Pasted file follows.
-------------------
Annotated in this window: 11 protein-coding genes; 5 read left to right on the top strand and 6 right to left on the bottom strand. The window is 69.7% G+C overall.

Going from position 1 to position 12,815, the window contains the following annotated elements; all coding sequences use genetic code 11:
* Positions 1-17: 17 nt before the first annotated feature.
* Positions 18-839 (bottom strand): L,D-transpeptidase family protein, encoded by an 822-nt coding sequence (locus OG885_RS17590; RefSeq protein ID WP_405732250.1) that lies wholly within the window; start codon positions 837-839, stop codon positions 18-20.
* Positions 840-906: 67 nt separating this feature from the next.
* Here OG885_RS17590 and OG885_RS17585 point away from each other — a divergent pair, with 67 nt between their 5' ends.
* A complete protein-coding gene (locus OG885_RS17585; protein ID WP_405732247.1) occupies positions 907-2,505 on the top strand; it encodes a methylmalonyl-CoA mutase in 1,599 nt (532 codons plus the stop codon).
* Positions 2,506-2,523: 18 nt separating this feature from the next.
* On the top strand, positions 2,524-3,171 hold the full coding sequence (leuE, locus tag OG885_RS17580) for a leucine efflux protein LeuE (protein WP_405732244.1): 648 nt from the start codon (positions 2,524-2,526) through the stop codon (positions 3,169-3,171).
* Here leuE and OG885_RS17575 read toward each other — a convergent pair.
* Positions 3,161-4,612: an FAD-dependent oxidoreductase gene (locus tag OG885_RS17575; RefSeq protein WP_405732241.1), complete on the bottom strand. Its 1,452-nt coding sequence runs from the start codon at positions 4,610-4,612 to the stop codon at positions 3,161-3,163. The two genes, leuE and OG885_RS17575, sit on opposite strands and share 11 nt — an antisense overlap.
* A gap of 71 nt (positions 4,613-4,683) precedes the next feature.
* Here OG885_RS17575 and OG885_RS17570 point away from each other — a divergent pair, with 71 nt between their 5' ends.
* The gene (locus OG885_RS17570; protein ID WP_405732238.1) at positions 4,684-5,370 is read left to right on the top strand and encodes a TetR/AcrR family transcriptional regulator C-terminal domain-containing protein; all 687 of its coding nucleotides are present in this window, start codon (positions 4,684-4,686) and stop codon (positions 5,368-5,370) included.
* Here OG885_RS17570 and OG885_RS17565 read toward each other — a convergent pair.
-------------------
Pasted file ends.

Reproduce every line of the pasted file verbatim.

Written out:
Annotated in this window: 11 protein-coding genes; 5 read left to right on the top strand and 6 right to left on the bottom strand. The window is 69.7% G+C overall.

Going from position 1 to position 12,815, the window contains the following annotated elements; all coding sequences use genetic code 11:
* Positions 1-17: 17 nt before the first annotated feature.
* Positions 18-839 (bottom strand): L,D-transpeptidase family protein, encoded by an 822-nt coding sequence (locus OG885_RS17590; RefSeq protein ID WP_405732250.1) that lies wholly within the window; start codon positions 837-839, stop codon positions 18-20.
* Positions 840-906: 67 nt separating this feature from the next.
* Here OG885_RS17590 and OG885_RS17585 point away from each other — a divergent pair, with 67 nt between their 5' ends.
* A complete protein-coding gene (locus OG885_RS17585; protein ID WP_405732247.1) occupies positions 907-2,505 on the top strand; it encodes a methylmalonyl-CoA mutase in 1,599 nt (532 codons plus the stop codon).
* Positions 2,506-2,523: 18 nt separating this feature from the next.
* On the top strand, positions 2,524-3,171 hold the full coding sequence (leuE, locus tag OG885_RS17580) for a leucine efflux protein LeuE (protein WP_405732244.1): 648 nt from the start codon (positions 2,524-2,526) through the stop codon (positions 3,169-3,171).
* Here leuE and OG885_RS17575 read toward each other — a convergent pair.
* Positions 3,161-4,612: an FAD-dependent oxidoreductase gene (locus tag OG885_RS17575; RefSeq protein WP_405732241.1), complete on the bottom strand. Its 1,452-nt coding sequence runs from the start codon at positions 4,610-4,612 to the stop codon at positions 3,161-3,163. The two genes, leuE and OG885_RS17575, sit on opposite strands and share 11 nt — an antisense overlap.
* A gap of 71 nt (positions 4,613-4,683) precedes the next feature.
* Here OG885_RS17575 and OG885_RS17570 point away from each other — a divergent pair, with 71 nt between their 5' ends.
* The gene (locus OG885_RS17570; protein ID WP_405732238.1) at positions 4,684-5,370 is read left to right on the top strand and encodes a TetR/AcrR family transcriptional regulator C-terminal domain-containing protein; all 687 of its coding nucleotides are present in this window, start codon (positions 4,684-4,686) and stop codon (positions 5,368-5,370) included.
* Here OG885_RS17570 and OG885_RS17565 read toward each other — a convergent pair.